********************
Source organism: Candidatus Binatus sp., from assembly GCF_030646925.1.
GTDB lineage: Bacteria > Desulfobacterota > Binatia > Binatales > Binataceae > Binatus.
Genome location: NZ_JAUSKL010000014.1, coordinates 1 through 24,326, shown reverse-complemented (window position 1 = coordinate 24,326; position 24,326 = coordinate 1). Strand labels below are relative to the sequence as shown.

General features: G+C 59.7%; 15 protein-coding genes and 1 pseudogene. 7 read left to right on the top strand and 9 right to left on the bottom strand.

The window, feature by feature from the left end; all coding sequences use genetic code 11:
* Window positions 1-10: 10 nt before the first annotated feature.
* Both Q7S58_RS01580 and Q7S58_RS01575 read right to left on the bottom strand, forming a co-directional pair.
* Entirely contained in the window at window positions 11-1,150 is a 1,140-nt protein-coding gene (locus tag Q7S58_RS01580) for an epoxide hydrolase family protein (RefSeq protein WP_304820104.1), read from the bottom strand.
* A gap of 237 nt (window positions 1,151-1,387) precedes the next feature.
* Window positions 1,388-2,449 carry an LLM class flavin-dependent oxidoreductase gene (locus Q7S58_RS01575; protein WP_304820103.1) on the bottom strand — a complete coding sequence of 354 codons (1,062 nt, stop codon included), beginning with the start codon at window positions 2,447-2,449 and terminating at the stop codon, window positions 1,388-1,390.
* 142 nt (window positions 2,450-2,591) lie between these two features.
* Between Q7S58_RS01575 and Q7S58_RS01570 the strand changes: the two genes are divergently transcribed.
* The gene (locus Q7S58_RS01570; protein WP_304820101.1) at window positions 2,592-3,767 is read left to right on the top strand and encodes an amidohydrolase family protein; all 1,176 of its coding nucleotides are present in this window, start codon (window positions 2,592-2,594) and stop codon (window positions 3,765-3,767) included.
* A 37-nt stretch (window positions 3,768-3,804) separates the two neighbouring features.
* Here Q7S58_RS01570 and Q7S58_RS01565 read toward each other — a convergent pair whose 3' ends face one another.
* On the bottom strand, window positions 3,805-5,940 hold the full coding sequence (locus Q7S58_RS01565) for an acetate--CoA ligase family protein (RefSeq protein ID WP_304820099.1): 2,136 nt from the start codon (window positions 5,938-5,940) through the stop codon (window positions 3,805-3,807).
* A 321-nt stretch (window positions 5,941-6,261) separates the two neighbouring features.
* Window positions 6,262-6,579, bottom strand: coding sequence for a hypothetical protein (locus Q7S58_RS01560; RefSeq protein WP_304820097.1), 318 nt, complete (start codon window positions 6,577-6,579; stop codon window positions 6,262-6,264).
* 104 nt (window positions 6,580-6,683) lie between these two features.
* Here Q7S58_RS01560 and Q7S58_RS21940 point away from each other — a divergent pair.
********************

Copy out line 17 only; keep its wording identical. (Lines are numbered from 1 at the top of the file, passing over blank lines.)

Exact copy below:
* A 321-nt stretch (window positions 5,941-6,261) separates the two neighbouring features.